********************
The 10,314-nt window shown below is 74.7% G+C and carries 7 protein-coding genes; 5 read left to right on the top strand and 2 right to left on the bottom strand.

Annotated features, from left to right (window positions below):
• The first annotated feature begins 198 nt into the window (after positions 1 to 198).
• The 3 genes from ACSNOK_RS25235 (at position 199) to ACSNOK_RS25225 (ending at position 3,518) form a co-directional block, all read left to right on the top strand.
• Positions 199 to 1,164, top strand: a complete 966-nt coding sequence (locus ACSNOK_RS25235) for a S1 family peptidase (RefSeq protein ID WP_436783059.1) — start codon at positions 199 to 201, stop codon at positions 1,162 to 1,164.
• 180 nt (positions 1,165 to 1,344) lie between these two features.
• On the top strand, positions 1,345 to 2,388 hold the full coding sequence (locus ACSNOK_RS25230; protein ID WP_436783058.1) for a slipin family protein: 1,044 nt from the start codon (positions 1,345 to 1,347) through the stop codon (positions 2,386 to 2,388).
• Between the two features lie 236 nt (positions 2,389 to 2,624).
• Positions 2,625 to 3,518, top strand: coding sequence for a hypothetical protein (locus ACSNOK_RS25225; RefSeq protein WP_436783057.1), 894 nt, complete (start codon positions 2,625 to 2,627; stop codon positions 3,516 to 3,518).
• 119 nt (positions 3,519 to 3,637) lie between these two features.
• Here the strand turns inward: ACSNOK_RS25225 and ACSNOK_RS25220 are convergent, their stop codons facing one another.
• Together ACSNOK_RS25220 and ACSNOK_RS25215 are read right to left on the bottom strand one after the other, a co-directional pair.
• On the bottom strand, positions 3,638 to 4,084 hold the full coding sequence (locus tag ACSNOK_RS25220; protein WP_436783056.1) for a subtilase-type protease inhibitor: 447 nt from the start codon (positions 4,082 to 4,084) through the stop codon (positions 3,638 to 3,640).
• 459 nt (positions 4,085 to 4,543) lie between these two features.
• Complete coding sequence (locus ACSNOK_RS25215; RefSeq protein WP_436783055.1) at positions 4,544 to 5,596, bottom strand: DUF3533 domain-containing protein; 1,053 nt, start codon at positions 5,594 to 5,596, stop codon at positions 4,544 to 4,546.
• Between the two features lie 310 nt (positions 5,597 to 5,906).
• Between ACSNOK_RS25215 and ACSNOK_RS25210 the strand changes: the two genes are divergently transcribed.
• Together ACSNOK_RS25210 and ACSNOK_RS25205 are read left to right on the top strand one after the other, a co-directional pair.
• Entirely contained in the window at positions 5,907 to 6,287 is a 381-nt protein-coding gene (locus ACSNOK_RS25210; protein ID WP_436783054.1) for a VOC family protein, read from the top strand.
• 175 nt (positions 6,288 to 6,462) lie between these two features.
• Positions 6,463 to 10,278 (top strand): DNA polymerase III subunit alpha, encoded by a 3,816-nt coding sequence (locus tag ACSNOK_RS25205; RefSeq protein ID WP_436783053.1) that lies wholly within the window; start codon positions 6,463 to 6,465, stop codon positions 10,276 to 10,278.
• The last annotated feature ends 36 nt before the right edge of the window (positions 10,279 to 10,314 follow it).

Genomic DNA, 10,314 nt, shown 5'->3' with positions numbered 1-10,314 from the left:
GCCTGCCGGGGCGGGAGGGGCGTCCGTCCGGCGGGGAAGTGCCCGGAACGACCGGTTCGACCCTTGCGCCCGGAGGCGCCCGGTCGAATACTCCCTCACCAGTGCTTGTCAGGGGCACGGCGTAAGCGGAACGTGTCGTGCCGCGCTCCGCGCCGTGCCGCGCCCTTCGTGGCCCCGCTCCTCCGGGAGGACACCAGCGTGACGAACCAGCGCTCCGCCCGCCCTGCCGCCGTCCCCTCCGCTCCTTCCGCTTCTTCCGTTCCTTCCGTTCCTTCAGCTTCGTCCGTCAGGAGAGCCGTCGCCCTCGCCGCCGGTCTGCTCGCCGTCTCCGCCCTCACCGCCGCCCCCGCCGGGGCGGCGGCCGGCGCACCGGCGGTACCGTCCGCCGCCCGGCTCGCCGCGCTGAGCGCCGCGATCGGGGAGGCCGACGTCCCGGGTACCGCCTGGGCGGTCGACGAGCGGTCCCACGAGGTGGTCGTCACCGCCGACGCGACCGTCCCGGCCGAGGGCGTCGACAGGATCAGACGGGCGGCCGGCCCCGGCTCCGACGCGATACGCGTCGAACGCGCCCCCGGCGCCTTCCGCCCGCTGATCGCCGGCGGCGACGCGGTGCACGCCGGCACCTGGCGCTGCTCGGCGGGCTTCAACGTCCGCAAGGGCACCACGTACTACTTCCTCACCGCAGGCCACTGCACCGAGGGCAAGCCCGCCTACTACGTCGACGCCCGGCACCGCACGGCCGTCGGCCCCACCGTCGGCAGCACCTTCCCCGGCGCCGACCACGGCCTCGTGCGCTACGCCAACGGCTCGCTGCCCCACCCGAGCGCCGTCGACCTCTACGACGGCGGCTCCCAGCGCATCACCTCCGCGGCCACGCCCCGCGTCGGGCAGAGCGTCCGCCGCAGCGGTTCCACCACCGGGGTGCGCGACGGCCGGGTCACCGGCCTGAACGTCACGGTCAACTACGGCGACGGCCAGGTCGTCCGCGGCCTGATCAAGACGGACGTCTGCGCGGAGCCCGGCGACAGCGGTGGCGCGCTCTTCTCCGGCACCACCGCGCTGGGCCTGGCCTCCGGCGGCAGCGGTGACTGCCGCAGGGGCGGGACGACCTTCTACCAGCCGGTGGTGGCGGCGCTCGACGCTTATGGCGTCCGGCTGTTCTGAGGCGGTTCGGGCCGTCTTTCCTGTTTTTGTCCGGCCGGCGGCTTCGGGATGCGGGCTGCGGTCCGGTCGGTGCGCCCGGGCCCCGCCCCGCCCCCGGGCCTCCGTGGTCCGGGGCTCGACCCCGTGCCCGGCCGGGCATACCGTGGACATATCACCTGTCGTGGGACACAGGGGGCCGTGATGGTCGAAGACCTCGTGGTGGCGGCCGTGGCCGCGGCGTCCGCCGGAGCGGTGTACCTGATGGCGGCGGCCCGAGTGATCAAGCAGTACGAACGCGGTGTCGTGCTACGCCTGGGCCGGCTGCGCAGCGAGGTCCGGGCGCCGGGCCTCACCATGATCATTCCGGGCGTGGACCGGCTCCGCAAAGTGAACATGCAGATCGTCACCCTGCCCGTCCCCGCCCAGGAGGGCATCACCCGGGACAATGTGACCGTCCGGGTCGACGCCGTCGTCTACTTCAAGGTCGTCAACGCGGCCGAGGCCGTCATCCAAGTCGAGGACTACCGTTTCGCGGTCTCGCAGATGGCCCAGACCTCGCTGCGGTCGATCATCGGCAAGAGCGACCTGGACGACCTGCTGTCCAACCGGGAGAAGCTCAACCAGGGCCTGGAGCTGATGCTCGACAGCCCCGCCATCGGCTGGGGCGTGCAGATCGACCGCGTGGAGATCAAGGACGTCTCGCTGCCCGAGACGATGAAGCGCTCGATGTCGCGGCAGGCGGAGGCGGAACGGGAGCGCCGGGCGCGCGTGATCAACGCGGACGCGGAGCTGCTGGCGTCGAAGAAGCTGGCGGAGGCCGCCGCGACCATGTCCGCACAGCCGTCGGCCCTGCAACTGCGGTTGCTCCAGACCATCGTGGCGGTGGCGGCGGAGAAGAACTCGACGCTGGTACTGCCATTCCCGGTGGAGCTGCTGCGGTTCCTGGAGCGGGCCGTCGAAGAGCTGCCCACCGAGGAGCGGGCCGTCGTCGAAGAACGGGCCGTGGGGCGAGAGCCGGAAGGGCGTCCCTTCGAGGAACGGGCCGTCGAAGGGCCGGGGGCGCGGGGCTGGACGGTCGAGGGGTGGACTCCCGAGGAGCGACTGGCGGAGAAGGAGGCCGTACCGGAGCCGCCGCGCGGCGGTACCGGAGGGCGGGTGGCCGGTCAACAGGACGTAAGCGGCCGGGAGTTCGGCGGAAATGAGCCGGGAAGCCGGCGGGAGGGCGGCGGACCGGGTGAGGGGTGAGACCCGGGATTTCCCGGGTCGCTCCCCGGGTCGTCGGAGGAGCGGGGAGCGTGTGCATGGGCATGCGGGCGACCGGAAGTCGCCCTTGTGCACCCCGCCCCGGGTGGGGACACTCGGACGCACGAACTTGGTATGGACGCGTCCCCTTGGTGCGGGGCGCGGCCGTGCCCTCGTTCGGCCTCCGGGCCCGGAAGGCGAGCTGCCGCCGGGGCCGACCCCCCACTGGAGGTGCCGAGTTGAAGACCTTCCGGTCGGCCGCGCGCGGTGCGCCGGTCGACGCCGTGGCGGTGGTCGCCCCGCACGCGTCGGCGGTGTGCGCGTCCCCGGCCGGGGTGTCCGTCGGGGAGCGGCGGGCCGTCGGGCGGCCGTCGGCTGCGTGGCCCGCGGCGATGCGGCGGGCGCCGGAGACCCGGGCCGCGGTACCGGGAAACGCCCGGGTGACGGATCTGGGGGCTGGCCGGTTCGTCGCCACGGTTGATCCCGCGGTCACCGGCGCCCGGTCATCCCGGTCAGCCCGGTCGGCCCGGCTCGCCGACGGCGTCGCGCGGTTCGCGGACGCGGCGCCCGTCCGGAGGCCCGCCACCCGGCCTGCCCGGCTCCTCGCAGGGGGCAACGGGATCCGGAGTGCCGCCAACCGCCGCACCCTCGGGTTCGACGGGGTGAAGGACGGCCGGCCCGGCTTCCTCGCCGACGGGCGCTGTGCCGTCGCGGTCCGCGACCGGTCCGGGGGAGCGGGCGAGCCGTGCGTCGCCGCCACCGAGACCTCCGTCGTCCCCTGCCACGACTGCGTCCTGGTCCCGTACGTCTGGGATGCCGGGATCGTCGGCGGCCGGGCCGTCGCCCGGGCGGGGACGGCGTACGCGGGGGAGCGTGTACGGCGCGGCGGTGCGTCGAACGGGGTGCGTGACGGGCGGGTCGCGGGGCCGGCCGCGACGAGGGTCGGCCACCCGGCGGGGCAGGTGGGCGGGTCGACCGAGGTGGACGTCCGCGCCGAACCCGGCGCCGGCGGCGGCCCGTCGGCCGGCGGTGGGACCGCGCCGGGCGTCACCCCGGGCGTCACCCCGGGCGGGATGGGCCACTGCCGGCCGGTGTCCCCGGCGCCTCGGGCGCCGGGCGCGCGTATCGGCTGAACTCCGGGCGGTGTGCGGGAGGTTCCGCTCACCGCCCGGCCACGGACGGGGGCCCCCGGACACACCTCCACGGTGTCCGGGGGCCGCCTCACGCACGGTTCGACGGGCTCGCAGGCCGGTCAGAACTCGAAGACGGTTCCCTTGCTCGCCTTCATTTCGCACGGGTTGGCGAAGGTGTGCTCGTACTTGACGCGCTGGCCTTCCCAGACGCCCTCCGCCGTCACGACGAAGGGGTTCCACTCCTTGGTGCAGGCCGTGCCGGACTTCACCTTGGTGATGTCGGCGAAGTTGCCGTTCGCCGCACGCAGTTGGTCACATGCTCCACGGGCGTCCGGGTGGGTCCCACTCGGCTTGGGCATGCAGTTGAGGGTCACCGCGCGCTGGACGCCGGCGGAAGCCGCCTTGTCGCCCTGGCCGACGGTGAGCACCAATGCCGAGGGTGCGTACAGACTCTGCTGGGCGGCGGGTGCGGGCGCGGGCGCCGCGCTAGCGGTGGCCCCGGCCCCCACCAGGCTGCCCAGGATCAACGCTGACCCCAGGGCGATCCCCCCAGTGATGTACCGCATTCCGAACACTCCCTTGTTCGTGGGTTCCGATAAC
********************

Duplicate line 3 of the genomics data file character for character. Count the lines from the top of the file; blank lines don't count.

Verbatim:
• The first annotated feature begins 198 nt into the window (after positions 1 to 198).